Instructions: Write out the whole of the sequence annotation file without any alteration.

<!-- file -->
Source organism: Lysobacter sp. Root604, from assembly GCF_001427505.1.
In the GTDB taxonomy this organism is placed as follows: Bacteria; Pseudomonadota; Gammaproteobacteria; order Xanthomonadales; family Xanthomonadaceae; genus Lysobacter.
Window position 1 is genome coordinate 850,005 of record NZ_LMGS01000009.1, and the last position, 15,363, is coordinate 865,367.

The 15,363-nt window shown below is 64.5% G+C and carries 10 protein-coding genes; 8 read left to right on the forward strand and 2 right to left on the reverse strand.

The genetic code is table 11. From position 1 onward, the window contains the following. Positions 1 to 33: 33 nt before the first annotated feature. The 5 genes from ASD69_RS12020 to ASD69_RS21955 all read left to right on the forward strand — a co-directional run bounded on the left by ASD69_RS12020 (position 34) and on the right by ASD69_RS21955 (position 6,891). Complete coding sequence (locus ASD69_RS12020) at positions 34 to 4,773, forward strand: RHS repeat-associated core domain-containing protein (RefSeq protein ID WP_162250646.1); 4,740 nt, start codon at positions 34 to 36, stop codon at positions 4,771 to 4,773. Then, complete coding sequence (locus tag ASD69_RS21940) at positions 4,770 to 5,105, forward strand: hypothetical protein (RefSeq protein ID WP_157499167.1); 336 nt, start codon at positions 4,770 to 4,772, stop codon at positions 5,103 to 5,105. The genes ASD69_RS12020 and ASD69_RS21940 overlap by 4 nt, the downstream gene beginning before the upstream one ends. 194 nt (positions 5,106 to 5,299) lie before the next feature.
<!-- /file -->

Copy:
Source organism: Lysobacter sp. Root604, from assembly GCF_001427505.1.
In the GTDB taxonomy this organism is placed as follows: Bacteria; Pseudomonadota; Gammaproteobacteria; order Xanthomonadales; family Xanthomonadaceae; genus Lysobacter.
Window position 1 is genome coordinate 850,005 of record NZ_LMGS01000009.1, and the last position, 15,363, is coordinate 865,367.

The 15,363-nt window shown below is 64.5% G+C and carries 10 protein-coding genes; 8 read left to right on the forward strand and 2 right to left on the reverse strand.

The genetic code is table 11. From position 1 onward, the window contains the following. Positions 1 to 33: 33 nt before the first annotated feature. The 5 genes from ASD69_RS12020 to ASD69_RS21955 all read left to right on the forward strand — a co-directional run bounded on the left by ASD69_RS12020 (position 34) and on the right by ASD69_RS21955 (position 6,891). Complete coding sequence (locus ASD69_RS12020) at positions 34 to 4,773, forward strand: RHS repeat-associated core domain-containing protein (RefSeq protein ID WP_162250646.1); 4,740 nt, start codon at positions 34 to 36, stop codon at positions 4,771 to 4,773. Then, complete coding sequence (locus tag ASD69_RS21940) at positions 4,770 to 5,105, forward strand: hypothetical protein (RefSeq protein ID WP_157499167.1); 336 nt, start codon at positions 4,770 to 4,772, stop codon at positions 5,103 to 5,105. The genes ASD69_RS12020 and ASD69_RS21940 overlap by 4 nt, the downstream gene beginning before the upstream one ends. 194 nt (positions 5,106 to 5,299) lie before the next feature.